And, lest I seem somehow mean to the Fields Medal winners, of course they are great mathematicians! Yes, yes they are! They’re all great, and there are many great mathematicians who never get awards, and doing great math and making progress is its own reward, and those mathematicians who do great work tend to be the ones who already have lots of resources and don’t need more, but I’m not saying they shouldn’t be celebrated, because they’re awesome, no question about it.
Here’s what I’d like to see: serious outward-facing science journalism centered around, or at least instructive towards, the incredible collaborative effort that is modern mathematics.
Everyone I know who codes uses stackoverflow.com for absolutely everything.
Just yesterday I met a cool coding chick who was learning python and pandas (of course!) with the assistance of stackoverflow. It is exactly what you need to get stuff working, and it’s better than having a friend to ask, even a highly knowledgable friend, because your friend might be busy or might not know the answer, or even if your friend knew the answer her answer isn’t cut-and-paste-able.
If you are someone who has never used stackoverflow for help, then let me explain how it works. Say you want to know how to load a JSON file into python but you don’t want to write a script for that because you’re pretty sure someone already has. You just search for “import json into python” and you get results with vote counts:
Also, every math nerd I know uses and contributes to mathoverflow.net. It’s not just for math facts and questions, either, there are interesting discussions going on there all the time. Here’s an example of a comment in response to understanding the philosophy behind the claimed proof of the ABC Conjecture:
OK well hold on tight because now there’s a new online forum, but not about coding and not about math. It’s about all the other STEM subjects, which since we’ve removed math might need to be called STE subjects, which is not catchy.
So far only statistics is open, but other stuff is coming very soon. Specifically it covers, or soon will cover, the following fields:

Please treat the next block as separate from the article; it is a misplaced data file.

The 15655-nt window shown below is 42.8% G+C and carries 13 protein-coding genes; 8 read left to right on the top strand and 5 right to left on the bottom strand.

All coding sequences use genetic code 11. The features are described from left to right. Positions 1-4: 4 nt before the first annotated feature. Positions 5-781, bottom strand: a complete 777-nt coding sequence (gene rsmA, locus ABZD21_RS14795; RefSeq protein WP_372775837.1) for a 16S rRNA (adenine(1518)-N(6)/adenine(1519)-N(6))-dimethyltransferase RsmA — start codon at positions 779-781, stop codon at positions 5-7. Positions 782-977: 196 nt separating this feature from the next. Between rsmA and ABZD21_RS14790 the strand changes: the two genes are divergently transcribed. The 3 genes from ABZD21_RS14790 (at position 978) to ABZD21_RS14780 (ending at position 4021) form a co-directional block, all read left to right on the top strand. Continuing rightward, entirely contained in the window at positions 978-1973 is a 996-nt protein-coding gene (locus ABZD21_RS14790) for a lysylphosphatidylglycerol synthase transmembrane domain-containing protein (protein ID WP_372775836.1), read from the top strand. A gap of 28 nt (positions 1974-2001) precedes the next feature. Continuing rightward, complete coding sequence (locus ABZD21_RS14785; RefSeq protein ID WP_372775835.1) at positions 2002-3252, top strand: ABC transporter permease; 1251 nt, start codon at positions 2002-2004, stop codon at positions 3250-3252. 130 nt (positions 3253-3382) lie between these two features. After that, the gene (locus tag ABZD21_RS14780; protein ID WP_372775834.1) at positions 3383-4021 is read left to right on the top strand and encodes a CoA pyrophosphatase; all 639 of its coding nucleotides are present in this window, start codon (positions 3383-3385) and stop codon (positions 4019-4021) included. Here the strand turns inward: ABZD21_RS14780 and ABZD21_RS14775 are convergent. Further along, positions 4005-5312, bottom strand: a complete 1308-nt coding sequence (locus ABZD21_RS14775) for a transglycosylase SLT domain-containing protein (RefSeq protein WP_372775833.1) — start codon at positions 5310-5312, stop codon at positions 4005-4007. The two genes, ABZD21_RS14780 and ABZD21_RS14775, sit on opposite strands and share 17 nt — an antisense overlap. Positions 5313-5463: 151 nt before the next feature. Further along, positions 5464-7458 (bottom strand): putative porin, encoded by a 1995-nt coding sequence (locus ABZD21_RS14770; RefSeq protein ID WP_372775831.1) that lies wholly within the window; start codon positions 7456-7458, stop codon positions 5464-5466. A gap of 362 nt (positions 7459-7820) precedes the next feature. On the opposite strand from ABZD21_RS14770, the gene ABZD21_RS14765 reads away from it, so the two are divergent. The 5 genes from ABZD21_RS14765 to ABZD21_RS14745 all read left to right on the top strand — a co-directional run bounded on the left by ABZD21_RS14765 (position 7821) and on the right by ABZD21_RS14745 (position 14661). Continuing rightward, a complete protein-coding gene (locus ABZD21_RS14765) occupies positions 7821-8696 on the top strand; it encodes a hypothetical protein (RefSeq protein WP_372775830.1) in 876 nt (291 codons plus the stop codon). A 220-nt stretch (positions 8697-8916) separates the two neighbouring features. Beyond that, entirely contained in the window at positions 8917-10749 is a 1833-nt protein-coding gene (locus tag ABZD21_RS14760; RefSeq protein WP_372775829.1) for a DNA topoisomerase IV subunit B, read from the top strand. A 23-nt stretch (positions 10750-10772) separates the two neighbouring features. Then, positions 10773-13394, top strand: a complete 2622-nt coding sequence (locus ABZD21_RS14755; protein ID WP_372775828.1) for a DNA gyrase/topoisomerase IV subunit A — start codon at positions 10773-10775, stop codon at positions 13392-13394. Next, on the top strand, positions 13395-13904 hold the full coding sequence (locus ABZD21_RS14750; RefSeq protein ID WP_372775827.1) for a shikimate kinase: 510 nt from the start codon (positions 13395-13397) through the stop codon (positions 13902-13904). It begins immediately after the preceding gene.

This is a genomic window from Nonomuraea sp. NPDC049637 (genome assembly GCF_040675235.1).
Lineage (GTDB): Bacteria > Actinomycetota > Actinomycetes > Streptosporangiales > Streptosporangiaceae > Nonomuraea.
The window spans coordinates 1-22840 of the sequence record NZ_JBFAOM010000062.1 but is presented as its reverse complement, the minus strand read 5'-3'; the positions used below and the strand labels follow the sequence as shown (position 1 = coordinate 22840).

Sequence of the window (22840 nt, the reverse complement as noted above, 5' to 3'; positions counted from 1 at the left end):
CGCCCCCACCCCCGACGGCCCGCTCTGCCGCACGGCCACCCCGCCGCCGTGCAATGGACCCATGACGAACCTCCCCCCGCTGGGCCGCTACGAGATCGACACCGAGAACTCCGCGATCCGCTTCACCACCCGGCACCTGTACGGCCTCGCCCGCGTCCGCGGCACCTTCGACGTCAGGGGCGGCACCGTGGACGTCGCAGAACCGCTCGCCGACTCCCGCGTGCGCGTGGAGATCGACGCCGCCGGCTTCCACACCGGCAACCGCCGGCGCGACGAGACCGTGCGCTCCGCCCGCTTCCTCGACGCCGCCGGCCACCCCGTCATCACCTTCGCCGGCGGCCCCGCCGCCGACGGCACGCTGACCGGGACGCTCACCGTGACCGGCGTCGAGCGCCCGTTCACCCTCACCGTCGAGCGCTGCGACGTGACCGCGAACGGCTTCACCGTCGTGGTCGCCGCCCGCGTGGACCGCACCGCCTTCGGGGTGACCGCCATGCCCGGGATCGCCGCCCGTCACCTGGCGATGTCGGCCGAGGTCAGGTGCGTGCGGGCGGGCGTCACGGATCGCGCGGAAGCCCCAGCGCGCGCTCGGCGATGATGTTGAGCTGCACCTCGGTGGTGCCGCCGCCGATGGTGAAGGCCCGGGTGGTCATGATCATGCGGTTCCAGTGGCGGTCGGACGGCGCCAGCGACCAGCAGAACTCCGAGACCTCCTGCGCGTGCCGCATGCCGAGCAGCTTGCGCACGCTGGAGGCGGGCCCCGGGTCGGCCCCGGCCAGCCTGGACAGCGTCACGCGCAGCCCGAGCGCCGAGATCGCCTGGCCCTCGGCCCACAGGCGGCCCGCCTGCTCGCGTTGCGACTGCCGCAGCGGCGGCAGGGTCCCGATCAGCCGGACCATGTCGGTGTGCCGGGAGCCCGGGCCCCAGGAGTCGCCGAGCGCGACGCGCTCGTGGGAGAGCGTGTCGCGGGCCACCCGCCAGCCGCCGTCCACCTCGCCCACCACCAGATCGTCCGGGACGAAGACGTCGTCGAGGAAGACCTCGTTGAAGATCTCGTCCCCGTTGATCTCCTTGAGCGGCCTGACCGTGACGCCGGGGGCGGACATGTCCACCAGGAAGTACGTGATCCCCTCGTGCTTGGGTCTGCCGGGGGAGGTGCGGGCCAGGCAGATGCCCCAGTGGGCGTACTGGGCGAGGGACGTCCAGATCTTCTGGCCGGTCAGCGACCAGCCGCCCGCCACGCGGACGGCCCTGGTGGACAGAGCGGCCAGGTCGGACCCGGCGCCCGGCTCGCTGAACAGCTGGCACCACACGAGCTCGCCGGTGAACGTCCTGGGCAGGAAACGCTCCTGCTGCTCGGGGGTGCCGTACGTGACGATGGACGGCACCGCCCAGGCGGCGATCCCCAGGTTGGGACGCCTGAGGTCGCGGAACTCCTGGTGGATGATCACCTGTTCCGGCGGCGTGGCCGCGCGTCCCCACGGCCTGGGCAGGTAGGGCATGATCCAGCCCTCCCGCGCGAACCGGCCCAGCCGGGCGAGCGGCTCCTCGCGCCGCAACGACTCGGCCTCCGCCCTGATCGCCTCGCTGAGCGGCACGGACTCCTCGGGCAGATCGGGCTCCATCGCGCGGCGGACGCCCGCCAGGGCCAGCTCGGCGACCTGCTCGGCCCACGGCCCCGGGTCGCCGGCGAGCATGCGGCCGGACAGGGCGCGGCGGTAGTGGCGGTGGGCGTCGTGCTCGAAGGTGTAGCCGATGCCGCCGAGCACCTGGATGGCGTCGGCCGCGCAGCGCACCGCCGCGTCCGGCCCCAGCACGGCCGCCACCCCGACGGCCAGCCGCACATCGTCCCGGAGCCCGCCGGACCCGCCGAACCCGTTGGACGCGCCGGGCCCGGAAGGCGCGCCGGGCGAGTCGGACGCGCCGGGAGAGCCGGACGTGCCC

- Cognitive Sciences
- Computer Sciences
- Earth and Planetary Sciences
- Science & Math Education
- History of Science and Mathematics
- Applied Mathematics, and
I’m super excited for this site, it has serious potential to make peoples’ lives better. I wish it had a category for Data Sciences, and for Data Journalism, because I’d probably be more involved in those categories than most of the above, but then again most data science-y questions could be inserted into one of the above. I’ll try to be patient on this one.
Here’s a screen shot of an existing Stats question on the site:
Yesterday was a day filled with secrets and codes. In the morning, at The Platform, we had guest speaker Columbia history professor Matthew Connelly, who came and talked to us about his work with declassified documents. Two big and slightly depressing take-aways for me were the following:
- As records have become digitized, it has gotten easy for people to get rid of archival records in large quantities. Just press delete.
- As records have become digitized, it has become easy to trace the access of records, and in particular the leaks. Connelly explained that, to some extent, Obama’s harsh approach to leakers and whistleblowers might be explained as simply “letting the system work.” Yet another way that technology informs the way we approach human interactions.
After class we had section, in which we discussed the Computer Science classes some of the students are taking next semester (there’s a list here) and then I talked to them about prime numbers and the RSA crypto system.
I got really into it and wrote up an iPython Notebook which could be better but is pretty good, I think, and works out one example completely, encoding and decoding the message “hello”.
I managed to record this week’s Slate Money podcast early so I could drive up to HCSSiM for July 17th, and the Yellow Pig Day celebration. I missed the 17 talk but made it in time for yellow pig carols and cake.
This morning my buddy Aaron decided to let me talk to the kids in the last day of his workshop. First Amber is working out the formula for the Euler Characteristic of a planar graph with the kids and after that I’ll help them count the platonic solids using stereographic projection. If we have time we’ll talk about duals (update: we had time!).
Tonight at Prime Time I’ll play a game or two of Nim with them.